As the days get shorter and we settle into the cooler months, the political heat is subsiding after the Federal Budget. The Budget provided an annual snapshot of the state of Australia’s economy: Treasurer Scott Morrison forecast a budget deficit of $37.6 billion this financial year, dropping to a deficit of $29.4 billion in 2017-18.
While stopping short of guaranteeing a return to surplus, the Treasurer projects the budget will be back in the black by 2020-21. The improving budget bottom line is predicated on an expected rebound in economic growth from 1.75 per cent this year to 2.75 per cent next year and 3 per cent beyond that, as the local and global economies pick up steam.
The government pledged to focus on good debt for productive purposes, with projects such as its $75 billion infrastructure program. While reining in recurrent spending, net debt is expected to peak next year at 19.8 per cent of GDP, falling to 17.6 per cent in 2020-21.
Inflation is expected to remain at the lower end of the Reserve Bank’s 2-3 per cent target band, due to a soft jobs market and low wages growth.
In Europe eyes will look towards the UK general election held on June 8, while in the US domestic demand is firming up, strengthening the case for the Federal Reserve to raise rates again.
June 30: Get your (financial) house in order
Time is running out to get your financial house in order before June 30. This is especially the case for anyone who has funds available to make a large cash injection into their superannuation retirement savings before the rules change.
The 2016-17 financial year is your last opportunity to make a non-concessional (after tax) contribution of up to $180,000 to your super account, or as much as $540,000 under the ‘bring forward’ rule. This rule allows people under age 65 to make three years’ non-concessional contributions in the current financial year by bringing forward two years’ contributions.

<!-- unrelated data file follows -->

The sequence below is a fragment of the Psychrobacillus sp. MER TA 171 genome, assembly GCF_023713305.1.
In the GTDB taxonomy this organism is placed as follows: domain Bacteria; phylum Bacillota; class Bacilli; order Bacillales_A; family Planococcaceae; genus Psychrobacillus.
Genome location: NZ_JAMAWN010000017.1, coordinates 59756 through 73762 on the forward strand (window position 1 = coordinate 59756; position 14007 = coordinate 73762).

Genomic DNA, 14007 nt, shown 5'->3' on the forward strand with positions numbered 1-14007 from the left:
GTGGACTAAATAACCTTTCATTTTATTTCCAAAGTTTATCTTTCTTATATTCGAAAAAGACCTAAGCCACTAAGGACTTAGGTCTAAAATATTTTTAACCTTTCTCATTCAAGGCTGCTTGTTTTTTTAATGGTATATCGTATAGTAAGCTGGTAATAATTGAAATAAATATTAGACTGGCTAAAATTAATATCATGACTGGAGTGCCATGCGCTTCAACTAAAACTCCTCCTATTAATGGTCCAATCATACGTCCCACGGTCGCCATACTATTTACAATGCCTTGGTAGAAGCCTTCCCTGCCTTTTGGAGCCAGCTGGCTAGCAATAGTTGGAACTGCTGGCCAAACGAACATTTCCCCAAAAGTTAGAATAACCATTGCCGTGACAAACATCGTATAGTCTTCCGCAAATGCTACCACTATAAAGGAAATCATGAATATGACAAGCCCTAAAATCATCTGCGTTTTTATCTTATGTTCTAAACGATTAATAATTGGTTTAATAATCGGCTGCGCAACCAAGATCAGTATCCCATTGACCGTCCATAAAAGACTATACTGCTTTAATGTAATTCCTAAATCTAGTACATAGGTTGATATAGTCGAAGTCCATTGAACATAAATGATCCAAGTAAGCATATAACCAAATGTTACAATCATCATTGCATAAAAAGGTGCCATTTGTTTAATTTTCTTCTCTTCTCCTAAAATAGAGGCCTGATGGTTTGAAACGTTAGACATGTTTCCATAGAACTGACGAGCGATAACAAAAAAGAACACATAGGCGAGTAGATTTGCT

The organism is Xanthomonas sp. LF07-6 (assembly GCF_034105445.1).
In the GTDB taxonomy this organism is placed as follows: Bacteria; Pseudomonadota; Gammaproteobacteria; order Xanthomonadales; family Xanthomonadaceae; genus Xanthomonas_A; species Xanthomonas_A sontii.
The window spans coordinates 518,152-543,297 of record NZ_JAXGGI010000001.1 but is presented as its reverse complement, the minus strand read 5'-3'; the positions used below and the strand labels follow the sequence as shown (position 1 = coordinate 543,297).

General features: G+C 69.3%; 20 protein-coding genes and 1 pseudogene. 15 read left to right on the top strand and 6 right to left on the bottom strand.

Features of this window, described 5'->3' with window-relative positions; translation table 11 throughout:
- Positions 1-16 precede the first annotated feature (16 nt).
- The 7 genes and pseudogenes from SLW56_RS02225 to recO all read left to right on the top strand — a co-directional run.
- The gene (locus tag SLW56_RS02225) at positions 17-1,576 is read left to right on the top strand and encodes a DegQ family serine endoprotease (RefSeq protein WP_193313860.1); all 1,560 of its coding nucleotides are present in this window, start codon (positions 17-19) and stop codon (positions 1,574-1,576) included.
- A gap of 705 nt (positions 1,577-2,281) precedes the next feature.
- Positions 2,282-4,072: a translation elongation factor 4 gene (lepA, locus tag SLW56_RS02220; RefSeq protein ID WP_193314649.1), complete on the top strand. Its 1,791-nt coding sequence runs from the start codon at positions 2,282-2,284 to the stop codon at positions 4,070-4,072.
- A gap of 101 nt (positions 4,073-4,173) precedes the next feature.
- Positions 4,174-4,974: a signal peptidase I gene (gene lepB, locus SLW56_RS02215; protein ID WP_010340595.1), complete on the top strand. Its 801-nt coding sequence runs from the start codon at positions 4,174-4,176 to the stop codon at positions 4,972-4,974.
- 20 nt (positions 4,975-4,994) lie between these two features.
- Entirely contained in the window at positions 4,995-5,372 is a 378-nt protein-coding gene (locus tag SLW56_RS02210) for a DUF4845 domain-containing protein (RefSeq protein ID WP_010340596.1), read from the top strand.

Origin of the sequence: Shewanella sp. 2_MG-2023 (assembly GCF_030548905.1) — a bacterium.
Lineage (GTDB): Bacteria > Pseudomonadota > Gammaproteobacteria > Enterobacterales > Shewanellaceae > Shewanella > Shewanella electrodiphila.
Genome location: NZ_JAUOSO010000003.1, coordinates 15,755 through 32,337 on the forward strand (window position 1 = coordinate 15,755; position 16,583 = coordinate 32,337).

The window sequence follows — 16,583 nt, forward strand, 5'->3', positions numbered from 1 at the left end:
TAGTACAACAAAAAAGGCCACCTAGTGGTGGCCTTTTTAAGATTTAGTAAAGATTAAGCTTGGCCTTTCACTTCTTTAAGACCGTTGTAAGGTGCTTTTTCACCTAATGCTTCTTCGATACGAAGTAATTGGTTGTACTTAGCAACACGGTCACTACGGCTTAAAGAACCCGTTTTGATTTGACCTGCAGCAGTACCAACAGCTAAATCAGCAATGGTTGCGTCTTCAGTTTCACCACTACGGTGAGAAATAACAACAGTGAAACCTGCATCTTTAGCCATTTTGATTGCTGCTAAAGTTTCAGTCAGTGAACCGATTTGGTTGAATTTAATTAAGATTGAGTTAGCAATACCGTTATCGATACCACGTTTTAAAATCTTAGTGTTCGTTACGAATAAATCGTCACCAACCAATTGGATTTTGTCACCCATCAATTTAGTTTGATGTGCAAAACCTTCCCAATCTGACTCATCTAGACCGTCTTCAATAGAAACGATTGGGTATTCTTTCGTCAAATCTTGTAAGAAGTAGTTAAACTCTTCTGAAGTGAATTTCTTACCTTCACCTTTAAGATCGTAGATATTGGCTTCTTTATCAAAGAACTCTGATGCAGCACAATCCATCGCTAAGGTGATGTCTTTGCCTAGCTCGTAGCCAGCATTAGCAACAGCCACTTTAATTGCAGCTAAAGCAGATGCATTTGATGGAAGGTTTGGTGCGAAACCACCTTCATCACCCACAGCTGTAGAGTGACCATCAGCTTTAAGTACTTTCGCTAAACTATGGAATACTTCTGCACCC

From 1 July, the annual non-concessional cap reduces to $100,000 and $300,000 under the bring forward rule. What’s more, anyone with a total super balance of more than $1.6 million at the end of this and future financial years will not be able to make any more non-concessional contributions.
A golden opportunity
If you have recently sold… Read more
Tax Alert June 2017
Major changes to the rules applying to both superannuation and business tax come into force on 1 July 2017, so taxpayers need to ensure they are prepared for the new regime. Here’s a roundup of the key tax changes:
Instant asset write-off ends
Small business owners should note the very popular $20,000 instant asset write-off scheme has been extended for another year to 30 June 2018. Under this scheme, small businesses can purchase items of capital equipment costing less than $20,000 and claim an immediate tax deduction.
Although originally due to end this financial year, the popular measure was given a reprieve in the May budget. The government has signalled that it will be tightening the rules to make sure that purchases made are for business use only.
New super contribution rules
The biggest tax changes to Australia’s super system in a decade will start on 1 July 2017. A host of new rules apply to both the contribution and retirement phases of the super… Read more
Escape the winter blues – without breaking the bank!
Have you been feeling a bit sluggish as the winter weather sets in? Are you craving richer meals, sleeping in a bit more, and generally feeling a bit flat?
There could be a scientific explanation. Seasonal Affective Disorder (SAD), otherwise known as the winter blues, is a real condition. It’s more common than you might think in this country as it’s estimated that up to 54% have some of the symptoms.i
Even if you’re not afflicted by SAD, it’s pretty common at this time of year to feel a bit lacklustre as the days get shorter and the drizzle sets in. One thing guaranteed to put a spring in your step is the idea of escaping the cold weather and heading on holiday somewhere for days of endless blue sky and balmy warm nights.
Escape the grey skies by heading north
The good news is that Aussies have plenty of options when it comes to getting away to somewhere warmer. It doesn’t cost much for those on the southern and eastern… Read more